Dulwich Hamlet FC is 110 years old and has amassed a wealth of non-league honours, the last coming in 1999, and the club remains an integral part of the community.
The ground was redeveloped in 1992 and is situated next to a Sainsbury's supermarket. However, its design has led to excessive business rates and running costs, while its location makes it vulnerable to repeated vandalism.
Property developer Clivedon Estates has proposed moving the ground onto land behind Sainsbury's. The original proposals were presented in 1999, and the club's fans have become disillusioned with the pace of events, while local community support has wavered.
SmithGrundon was brought in to manage the information flow between developers and supporters and increase backing for the project.
To obtain support for the ground move from both fans and the local community.
Strategy and Plan
A series of supporters forums was initiated. Club manager and chairman Martin Eede, Clivedon Estates director Ron Williamson and planning consultant Malcolm Judd faced fans' questions and provided a public and continuing source of information.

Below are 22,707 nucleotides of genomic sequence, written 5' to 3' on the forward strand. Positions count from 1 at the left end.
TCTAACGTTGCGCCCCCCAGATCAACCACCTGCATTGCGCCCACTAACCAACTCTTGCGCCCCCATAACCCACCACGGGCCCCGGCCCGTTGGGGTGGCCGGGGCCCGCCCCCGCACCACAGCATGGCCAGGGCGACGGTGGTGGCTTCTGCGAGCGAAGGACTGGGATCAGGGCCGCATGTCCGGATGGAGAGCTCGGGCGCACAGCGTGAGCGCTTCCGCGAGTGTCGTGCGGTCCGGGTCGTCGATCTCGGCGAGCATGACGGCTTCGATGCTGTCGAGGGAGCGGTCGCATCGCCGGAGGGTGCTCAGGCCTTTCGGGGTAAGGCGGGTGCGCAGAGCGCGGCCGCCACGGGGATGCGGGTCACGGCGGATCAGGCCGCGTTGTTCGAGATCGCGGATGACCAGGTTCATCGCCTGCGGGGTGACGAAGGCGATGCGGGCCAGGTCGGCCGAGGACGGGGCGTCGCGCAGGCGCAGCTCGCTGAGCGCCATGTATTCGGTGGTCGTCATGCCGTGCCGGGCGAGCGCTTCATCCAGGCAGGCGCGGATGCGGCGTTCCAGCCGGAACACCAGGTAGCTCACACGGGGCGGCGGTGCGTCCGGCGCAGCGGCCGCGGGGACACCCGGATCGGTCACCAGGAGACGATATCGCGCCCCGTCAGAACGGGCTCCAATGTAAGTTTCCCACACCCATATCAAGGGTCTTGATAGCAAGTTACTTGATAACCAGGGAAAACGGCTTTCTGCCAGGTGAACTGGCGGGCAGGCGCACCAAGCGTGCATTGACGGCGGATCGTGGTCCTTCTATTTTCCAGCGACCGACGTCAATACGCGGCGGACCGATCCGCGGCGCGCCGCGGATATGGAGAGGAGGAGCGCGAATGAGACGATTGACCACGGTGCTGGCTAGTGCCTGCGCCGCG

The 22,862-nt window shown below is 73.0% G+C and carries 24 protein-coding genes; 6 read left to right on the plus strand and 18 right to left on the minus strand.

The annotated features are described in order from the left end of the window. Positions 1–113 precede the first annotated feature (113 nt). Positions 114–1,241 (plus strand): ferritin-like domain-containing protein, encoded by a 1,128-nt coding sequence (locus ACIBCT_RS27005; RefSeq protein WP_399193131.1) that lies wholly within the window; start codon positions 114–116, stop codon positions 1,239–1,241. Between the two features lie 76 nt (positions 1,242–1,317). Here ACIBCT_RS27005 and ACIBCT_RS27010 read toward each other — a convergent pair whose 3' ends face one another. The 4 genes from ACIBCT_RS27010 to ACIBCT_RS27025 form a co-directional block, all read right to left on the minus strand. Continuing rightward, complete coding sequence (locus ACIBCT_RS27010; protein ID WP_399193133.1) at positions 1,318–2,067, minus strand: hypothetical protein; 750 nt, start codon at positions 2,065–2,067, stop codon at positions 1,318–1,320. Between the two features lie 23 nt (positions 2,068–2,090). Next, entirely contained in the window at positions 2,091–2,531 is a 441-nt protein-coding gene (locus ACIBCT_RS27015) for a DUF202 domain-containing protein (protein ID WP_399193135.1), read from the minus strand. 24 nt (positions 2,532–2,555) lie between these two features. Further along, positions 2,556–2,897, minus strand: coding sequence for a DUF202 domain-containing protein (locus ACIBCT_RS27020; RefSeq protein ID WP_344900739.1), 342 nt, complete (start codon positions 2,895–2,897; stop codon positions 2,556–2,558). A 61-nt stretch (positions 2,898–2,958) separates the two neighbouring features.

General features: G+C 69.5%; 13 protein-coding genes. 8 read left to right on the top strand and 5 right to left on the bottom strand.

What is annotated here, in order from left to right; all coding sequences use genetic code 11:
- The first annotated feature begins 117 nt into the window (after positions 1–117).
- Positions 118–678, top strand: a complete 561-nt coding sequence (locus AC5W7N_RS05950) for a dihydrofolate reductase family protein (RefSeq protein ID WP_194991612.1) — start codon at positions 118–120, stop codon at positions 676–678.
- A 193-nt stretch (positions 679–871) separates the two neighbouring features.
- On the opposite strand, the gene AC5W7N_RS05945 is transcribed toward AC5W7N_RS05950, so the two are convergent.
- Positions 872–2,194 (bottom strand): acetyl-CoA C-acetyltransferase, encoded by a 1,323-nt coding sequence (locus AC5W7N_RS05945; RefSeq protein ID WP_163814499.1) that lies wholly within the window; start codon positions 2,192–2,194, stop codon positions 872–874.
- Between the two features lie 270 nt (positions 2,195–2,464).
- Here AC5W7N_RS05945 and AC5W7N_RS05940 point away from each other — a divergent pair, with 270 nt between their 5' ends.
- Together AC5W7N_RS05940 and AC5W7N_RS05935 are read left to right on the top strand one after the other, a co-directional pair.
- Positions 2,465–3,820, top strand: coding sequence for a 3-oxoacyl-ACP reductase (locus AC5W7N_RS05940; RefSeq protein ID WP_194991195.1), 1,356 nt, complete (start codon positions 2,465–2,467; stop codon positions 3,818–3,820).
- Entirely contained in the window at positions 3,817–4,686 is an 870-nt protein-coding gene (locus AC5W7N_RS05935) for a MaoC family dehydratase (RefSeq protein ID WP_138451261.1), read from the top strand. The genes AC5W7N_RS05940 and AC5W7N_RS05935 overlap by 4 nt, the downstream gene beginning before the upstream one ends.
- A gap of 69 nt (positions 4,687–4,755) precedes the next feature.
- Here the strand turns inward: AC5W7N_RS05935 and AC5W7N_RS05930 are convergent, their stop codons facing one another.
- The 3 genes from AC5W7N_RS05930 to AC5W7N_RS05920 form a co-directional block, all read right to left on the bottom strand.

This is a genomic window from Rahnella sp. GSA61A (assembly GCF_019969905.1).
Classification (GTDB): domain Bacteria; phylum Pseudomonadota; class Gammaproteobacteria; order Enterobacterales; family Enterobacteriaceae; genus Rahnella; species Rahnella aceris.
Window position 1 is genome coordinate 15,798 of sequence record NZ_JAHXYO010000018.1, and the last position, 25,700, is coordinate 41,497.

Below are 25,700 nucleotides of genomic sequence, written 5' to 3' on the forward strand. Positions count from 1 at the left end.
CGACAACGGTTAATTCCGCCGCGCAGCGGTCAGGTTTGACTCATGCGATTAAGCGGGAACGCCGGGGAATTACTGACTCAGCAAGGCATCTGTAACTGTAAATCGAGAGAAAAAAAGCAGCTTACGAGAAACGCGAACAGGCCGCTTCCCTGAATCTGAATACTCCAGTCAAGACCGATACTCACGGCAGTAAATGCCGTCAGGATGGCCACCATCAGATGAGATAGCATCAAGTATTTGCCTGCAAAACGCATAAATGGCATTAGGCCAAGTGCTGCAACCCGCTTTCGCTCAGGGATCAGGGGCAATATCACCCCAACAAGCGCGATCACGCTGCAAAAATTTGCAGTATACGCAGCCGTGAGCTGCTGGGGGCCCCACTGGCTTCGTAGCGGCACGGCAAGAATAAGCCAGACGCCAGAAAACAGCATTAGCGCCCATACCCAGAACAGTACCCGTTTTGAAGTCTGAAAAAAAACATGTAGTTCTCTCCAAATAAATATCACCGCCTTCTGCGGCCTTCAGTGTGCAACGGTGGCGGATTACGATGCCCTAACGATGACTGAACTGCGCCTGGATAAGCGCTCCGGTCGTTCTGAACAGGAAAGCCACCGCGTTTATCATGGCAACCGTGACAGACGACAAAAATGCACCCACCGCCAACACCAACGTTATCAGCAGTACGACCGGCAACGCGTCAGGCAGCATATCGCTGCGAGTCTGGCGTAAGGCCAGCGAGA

A letter-writing programme to the Planning Inspectorate was also encouraged.
SmithGrundon drafted a briefing paper setting out the pros and cons of the move and distributed this to fans at home games.
A similar leaflet was delivered via the supporters club throughout Dulwich and the surrounding areas. This aimed to garner support and boost attendance figures at games.
Briefings with local journalists and editors were undertaken and the celebrity angle was maximised. Specifically, Manchester United and England defender Rio Ferdinand who, as a schoolboy in nearby Peckham, would regularly watch the club, wrote a supportive letter.
Measurement and Evaluation
Local press coverage included articles in the Southwark News, South London Press, Dulwich Guardian, Sutton Comet, Wandsworth Borough News and the Evening Standard.
The national press also picked up on the story, including The Independent, The Times and The Daily Telegraph. In addition, BBC Radio London and BBC London News ran news pieces.
The campaign raised the club's profile among local supporters.
South London Press sports reporter Chris Fidler believes the PR team handled the community relations well: 'It improved communication, and encouraged local support.'
SmithGrundon claims a 20 per cent increase in home game attendance, although Streatham Guardian sports reporter Mike Simmonds feels this may be more to do with the team's good run. The club was unable to confirm or deny the increase.
The leaflet drop reached 90 per cent of the local population, however there is no way of knowing their responses.
Whether or not the move goes through will be known in six weeks.